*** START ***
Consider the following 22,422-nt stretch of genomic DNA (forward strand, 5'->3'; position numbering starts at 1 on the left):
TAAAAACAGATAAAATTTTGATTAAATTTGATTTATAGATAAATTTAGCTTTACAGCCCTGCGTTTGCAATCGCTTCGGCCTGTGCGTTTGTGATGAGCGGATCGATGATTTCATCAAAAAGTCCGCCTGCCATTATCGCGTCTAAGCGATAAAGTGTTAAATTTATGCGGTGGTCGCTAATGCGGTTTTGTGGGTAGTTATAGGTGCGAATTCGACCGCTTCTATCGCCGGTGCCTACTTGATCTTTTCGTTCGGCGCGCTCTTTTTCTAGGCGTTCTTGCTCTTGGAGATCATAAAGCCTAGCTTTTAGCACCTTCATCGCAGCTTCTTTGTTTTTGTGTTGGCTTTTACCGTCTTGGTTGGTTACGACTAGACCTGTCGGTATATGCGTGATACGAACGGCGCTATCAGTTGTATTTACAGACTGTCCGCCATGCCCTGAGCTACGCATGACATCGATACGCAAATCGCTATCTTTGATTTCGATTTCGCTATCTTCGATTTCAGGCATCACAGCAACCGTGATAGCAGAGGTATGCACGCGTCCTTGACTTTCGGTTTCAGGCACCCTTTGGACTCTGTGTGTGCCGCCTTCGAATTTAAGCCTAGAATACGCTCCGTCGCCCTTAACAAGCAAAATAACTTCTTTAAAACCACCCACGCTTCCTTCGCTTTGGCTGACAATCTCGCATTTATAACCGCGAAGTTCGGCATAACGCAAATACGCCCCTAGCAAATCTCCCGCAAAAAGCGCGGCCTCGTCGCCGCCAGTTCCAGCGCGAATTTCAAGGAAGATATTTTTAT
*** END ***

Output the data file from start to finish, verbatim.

Consider the following 22,422-nt stretch of genomic DNA (forward strand, 5'->3'; position numbering starts at 1 on the left):
TAAAAACAGATAAAATTTTGATTAAATTTGATTTATAGATAAATTTAGCTTTACAGCCCTGCGTTTGCAATCGCTTCGGCCTGTGCGTTTGTGATGAGCGGATCGATGATTTCATCAAAAAGTCCGCCTGCCATTATCGCGTCTAAGCGATAAAGTGTTAAATTTATGCGGTGGTCGCTAATGCGGTTTTGTGGGTAGTTATAGGTGCGAATTCGACCGCTTCTATCGCCGGTGCCTACTTGATCTTTTCGTTCGGCGCGCTCTTTTTCTAGGCGTTCTTGCTCTTGGAGATCATAAAGCCTAGCTTTTAGCACCTTCATCGCAGCTTCTTTGTTTTTGTGTTGGCTTTTACCGTCTTGGTTGGTTACGACTAGACCTGTCGGTATATGCGTGATACGAACGGCGCTATCAGTTGTATTTACAGACTGTCCGCCATGCCCTGAGCTACGCATGACATCGATACGCAAATCGCTATCTTTGATTTCGATTTCGCTATCTTCGATTTCAGGCATCACAGCAACCGTGATAGCAGAGGTATGCACGCGTCCTTGACTTTCGGTTTCAGGCACCCTTTGGACTCTGTGTGTGCCGCCTTCGAATTTAAGCCTAGAATACGCTCCGTCGCCCTTAACAAGCAAAATAACTTCTTTAAAACCACCCACGCTTCCTTCGCTTTGGCTGACAATCTCGCATTTATAACCGCGAAGTTCGGCATAACGCAAATACGCCCCTAGCAAATCTCCCGCAAAAAGCGCGGCCTCGTCGCCGCCAGTTCCAGCGCGAATTTCAAGGAAGATATTTTTAT